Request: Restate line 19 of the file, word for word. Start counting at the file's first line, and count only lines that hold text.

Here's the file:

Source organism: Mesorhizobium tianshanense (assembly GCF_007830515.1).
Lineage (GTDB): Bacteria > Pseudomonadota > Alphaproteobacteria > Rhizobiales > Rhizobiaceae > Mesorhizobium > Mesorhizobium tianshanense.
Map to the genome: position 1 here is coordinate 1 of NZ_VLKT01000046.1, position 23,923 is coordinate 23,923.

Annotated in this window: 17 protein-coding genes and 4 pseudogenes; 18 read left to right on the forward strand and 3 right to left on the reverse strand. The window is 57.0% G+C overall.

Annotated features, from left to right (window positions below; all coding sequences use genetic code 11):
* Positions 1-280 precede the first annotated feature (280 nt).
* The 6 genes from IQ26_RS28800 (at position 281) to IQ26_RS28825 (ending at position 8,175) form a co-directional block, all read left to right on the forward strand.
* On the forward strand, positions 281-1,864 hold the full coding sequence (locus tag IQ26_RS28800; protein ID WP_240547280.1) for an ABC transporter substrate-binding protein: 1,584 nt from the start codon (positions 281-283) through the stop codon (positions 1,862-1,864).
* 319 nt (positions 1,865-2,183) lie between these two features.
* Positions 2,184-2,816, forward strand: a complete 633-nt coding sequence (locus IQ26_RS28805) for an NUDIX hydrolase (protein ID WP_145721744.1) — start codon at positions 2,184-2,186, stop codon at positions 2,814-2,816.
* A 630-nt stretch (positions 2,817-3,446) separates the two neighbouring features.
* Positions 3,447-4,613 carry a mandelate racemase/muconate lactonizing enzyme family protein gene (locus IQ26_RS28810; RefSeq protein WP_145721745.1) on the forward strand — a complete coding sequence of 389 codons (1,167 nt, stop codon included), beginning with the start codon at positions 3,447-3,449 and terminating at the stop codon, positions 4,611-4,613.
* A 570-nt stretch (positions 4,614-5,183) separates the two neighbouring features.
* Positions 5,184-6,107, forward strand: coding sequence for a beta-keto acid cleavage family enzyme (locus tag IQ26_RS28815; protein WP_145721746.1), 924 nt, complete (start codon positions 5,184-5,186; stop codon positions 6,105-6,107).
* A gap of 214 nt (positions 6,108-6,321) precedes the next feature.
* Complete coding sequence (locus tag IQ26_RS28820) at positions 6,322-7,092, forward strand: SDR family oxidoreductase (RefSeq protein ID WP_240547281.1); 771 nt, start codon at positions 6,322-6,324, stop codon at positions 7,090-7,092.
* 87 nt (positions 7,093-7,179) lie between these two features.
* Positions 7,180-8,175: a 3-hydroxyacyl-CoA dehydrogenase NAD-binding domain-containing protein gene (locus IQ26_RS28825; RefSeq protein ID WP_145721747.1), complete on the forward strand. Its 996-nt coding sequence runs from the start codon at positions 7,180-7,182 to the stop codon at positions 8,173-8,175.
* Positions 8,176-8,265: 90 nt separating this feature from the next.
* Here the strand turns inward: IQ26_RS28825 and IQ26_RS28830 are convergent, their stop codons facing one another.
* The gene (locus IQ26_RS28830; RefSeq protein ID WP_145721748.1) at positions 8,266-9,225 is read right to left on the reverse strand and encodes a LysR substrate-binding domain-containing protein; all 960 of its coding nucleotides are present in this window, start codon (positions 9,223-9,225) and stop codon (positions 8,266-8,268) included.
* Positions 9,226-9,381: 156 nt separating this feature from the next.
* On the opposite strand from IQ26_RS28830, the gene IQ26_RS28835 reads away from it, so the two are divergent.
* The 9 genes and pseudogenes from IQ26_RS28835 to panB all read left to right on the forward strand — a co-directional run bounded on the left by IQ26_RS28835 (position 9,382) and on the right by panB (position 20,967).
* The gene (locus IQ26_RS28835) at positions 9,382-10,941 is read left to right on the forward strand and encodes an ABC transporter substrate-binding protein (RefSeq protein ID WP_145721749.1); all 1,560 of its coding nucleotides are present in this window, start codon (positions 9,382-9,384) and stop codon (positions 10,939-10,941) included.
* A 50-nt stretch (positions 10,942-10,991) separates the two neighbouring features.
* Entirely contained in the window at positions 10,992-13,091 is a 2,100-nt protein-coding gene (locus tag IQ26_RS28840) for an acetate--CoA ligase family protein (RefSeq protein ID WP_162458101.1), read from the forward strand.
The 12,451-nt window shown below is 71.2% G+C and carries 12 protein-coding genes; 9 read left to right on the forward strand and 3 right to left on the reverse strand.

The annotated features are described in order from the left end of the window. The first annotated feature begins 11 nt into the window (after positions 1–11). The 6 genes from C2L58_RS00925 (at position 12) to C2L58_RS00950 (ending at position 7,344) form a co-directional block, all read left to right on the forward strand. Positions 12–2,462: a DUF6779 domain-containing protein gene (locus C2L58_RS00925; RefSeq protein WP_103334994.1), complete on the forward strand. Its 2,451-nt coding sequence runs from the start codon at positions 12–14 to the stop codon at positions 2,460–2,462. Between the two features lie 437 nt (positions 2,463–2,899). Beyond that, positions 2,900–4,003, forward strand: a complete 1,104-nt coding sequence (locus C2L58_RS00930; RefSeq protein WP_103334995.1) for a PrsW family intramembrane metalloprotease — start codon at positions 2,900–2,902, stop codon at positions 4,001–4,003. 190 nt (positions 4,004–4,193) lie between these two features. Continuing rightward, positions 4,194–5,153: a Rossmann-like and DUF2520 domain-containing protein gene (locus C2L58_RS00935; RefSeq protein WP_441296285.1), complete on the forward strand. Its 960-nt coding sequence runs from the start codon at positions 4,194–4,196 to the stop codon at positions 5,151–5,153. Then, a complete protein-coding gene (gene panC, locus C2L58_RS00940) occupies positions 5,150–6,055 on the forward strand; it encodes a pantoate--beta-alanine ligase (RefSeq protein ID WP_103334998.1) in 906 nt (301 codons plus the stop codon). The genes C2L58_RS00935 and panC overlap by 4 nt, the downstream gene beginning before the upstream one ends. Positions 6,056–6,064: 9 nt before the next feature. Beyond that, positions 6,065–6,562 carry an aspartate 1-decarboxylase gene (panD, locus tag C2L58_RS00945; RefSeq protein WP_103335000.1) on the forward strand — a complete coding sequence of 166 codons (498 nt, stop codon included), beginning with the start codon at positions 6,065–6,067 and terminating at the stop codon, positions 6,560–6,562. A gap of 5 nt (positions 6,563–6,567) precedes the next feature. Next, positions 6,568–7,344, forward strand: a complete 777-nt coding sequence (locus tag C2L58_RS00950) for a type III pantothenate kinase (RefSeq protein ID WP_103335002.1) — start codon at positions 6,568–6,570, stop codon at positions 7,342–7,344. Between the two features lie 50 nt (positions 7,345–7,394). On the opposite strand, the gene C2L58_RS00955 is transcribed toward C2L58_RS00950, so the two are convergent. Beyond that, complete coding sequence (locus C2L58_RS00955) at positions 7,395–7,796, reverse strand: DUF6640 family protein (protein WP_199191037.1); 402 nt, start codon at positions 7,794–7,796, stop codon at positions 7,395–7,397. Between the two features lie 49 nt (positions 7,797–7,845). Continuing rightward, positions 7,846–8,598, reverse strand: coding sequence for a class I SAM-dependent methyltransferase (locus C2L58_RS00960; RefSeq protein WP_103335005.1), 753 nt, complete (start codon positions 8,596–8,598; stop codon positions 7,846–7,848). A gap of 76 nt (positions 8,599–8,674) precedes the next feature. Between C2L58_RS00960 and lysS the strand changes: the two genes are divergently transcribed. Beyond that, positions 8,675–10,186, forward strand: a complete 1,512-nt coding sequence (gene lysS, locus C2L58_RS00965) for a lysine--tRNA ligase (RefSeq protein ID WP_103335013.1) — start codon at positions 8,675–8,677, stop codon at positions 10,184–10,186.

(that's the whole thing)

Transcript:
* Positions 8,176-8,265: 90 nt separating this feature from the next.